Over the next month, in the build up to Comic-Con, Dollverse will be running a series of retrospective features about Dollhouse.
Second season of a show can be difficult. I think we all saw at times the first season of Dollhouse had issues, so when the show got renewed I had a wee gulp.
Here’s how I think they turned it around. (I mean, aside from the pesky cancellation, but that pretty much happened as soon as 2×01 aired).
1) Build your protag
In season two, Echo became aware she… existed. This happened, of course, (very) gradually over the first season — she discovered she was Caroline — but it didn’t have an emotional hook to the audience. In short, I didn’t care about Caroline. Caroline was on the crazy end of the animal rights spectrum.
Roll on season two, and Echo realises she is something new. She’s afraid of Caroline, and the idea of being wiped. She learns and believes the environment they are in is – in her new found mind – wrong. She forms a team. She gets them out.
This was one of the biggest issues I think viewers faced with the first season, and it really cut to the core of the premise. In season two, the writers found a way to step around the premise but bring the audience back in, and that method was Echo.
2) Trust your actors
Just as season two kicked off, I broke a rule I’ve never before (or plan to again) crossed – I asked one of the people on the show for a Sierra centric episode, as I thought Dichen Lachman could more than carry it. I didn’t need to, as they already had one in the pipeline. It turned out to be the best episode of the series.
And whoever pitched the Victor/Topher stuff is my writin’ hero. Ultimately, the cast they had on this show had a great combination of being professional — the kind of people you can work with and respect — and brilliant actors. I’ve never seen a more talented bunch of people as the cast of this show. And I watch a lot of shows.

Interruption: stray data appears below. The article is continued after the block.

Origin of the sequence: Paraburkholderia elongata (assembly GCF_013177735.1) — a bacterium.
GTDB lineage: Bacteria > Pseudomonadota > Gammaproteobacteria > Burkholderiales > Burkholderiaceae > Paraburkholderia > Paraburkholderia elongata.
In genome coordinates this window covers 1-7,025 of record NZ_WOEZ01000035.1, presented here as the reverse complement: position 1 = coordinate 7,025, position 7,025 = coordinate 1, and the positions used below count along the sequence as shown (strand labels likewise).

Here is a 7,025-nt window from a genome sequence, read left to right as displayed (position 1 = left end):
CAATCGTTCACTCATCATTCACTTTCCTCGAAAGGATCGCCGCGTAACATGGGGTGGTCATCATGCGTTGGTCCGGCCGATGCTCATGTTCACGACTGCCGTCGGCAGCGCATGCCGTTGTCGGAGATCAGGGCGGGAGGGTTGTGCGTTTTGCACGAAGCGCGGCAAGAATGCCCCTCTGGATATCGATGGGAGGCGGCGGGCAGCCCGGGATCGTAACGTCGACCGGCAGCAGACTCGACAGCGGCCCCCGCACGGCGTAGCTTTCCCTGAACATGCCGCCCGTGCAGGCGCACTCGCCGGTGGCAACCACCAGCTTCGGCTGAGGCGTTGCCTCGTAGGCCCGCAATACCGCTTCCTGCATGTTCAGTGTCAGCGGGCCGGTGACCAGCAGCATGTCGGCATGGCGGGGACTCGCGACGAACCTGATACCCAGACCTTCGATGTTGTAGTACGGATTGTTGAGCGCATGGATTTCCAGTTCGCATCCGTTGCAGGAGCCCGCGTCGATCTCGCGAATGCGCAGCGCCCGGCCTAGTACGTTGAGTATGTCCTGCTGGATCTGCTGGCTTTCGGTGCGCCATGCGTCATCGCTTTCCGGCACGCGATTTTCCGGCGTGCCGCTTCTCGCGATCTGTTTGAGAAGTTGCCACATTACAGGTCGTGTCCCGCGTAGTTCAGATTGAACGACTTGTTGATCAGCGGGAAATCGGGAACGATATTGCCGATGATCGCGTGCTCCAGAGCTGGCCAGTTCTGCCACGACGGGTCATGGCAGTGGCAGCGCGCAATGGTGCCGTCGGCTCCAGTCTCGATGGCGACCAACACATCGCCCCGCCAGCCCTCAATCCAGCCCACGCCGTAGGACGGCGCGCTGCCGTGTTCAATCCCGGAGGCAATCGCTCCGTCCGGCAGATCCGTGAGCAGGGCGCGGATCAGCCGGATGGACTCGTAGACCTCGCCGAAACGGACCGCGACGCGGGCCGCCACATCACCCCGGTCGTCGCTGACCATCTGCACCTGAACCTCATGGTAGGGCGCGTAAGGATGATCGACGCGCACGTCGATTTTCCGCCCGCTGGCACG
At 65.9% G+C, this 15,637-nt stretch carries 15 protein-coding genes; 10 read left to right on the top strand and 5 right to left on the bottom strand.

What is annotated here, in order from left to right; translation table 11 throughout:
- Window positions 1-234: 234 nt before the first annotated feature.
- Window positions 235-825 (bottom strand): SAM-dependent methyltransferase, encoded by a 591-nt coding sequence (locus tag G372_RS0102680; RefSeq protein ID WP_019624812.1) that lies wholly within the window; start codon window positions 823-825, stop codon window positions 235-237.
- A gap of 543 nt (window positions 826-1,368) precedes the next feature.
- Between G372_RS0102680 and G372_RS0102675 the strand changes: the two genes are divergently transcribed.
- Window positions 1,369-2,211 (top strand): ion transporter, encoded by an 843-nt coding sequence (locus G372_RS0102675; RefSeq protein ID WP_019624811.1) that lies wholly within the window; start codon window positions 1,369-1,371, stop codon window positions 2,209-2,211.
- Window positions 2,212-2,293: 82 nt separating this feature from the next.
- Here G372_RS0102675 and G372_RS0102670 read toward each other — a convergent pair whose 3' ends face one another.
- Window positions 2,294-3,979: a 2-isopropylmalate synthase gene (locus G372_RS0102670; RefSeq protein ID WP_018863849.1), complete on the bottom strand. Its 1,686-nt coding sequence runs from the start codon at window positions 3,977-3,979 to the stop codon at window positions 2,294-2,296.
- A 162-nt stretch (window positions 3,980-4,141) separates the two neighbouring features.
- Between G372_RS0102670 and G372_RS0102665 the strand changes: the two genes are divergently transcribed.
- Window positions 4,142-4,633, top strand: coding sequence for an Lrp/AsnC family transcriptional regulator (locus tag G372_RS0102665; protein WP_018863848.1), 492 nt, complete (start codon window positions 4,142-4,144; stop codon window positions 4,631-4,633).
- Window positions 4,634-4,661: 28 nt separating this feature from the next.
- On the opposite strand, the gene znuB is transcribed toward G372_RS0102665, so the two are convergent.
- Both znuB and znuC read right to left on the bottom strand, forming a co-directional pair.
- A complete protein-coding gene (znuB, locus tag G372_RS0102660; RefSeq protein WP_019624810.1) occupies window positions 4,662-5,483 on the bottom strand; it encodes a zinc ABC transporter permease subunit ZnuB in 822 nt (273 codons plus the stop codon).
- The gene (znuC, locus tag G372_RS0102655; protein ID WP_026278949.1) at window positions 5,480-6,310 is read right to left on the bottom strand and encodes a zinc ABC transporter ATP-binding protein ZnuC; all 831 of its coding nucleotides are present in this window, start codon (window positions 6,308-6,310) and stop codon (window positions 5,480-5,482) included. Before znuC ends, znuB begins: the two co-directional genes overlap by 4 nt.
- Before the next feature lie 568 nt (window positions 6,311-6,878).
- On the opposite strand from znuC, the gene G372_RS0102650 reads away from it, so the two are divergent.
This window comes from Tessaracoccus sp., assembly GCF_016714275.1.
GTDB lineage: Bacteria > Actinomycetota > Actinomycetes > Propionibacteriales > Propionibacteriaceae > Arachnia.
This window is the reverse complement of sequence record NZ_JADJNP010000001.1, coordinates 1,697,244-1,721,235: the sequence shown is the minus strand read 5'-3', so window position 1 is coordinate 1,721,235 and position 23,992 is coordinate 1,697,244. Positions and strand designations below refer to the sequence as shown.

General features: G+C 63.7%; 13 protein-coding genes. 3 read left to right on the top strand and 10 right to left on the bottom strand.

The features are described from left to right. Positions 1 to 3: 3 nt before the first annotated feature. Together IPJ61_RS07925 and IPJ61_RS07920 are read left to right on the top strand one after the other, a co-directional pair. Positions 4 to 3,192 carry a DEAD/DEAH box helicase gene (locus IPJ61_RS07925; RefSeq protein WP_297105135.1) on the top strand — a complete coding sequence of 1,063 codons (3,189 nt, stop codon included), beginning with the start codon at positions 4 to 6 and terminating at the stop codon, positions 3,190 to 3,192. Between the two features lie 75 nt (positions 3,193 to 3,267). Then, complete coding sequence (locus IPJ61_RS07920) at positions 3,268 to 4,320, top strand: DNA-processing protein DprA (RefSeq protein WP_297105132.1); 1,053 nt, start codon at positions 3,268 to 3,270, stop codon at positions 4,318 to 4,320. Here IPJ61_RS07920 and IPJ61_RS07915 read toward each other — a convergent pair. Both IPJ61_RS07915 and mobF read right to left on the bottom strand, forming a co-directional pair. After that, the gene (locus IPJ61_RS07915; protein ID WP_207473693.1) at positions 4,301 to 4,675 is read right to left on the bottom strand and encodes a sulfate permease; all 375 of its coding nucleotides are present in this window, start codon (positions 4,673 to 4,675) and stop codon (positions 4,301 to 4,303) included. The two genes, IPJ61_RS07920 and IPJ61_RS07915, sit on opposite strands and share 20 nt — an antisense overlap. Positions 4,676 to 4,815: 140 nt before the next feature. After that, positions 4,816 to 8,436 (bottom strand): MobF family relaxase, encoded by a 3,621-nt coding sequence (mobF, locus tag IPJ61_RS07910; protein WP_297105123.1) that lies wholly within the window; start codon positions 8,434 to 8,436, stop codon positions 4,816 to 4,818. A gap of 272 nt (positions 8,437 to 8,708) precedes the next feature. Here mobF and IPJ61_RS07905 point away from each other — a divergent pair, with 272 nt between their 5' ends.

A lot of material got thrown of the cast in the second season, and the cast worked the shit out of it all.
3) Respecting Epitaph One
Epitaph One is the episode that changed everything. That’s often lame marketing hype, but in this case it’s absolutely true. Also, hilariously, you saw no marketing hype for this episode because the network chose not to air it.
By moving the series to the future and showing the weight of the technology on the world and the power Rossum wielded, it gave you amazing moments like Topher’s breakdown with Adelle. It cemented a template for a second season, showing where they could go with the universe – whilst also wrapping up the series had it not been renewed.
Upon renewal, it would have been very easy to attempt to sidestep the episode for ease of writing. It did create some elements of boxing the story in. However, they didn’t sidestep it, and that worked wonderfully. Suddenly, you weren’t just watching a show about girls and boys getting [ab]used – you were watching a growing power struggle which would cost society everything.
4) Hand things to Jed Whedon, Maurissa Tancharoen and Andrew Chambliss at every opportunity until they cry
Why? Well, in season one we had “Spy In The House of Love” and “Epitaph One”. Some people might think these episodes just happened to shake out well, and the reality is they didn’t just happen to fall like that – those writers are fucking talented. By giving a high number of episodes to these guys, we ended up with gems like the heartbreaking Priya backstory in “Belonging”, the conspiracy mind fuck of “The Public Eye”, the epic scale resolution of “Epitaph Two” and the drug induced nightmare of “The Attic”. Not that I’ve ever taken drugs, of course.
5) Echo’s found family
Somebody once asked me to describe season one of Dollhouse in a sentence. I described it as “about people who hate each other because they can’t connect”. This is quite a twist for a Joss Whedon created show, and I think ultimately it turned some people off. Joss is very good at connecting people – both people in real life and people to his characters – and in season one character dynamics appeared to be about divides. It’s extremely difficult to sell divide.
Season two kept these characters, but it built upon their relationships in a way which sucked people in. When Priya and Tony decided to help Echo later in the series, when Adelle joined them, when Topher was all over taking down Rossum – that’s the moment of connection between the characters, and that’s the moment the audience forms their emotional connection to the show.
By the end of season two, I described the show as “forming identity and family despite society”.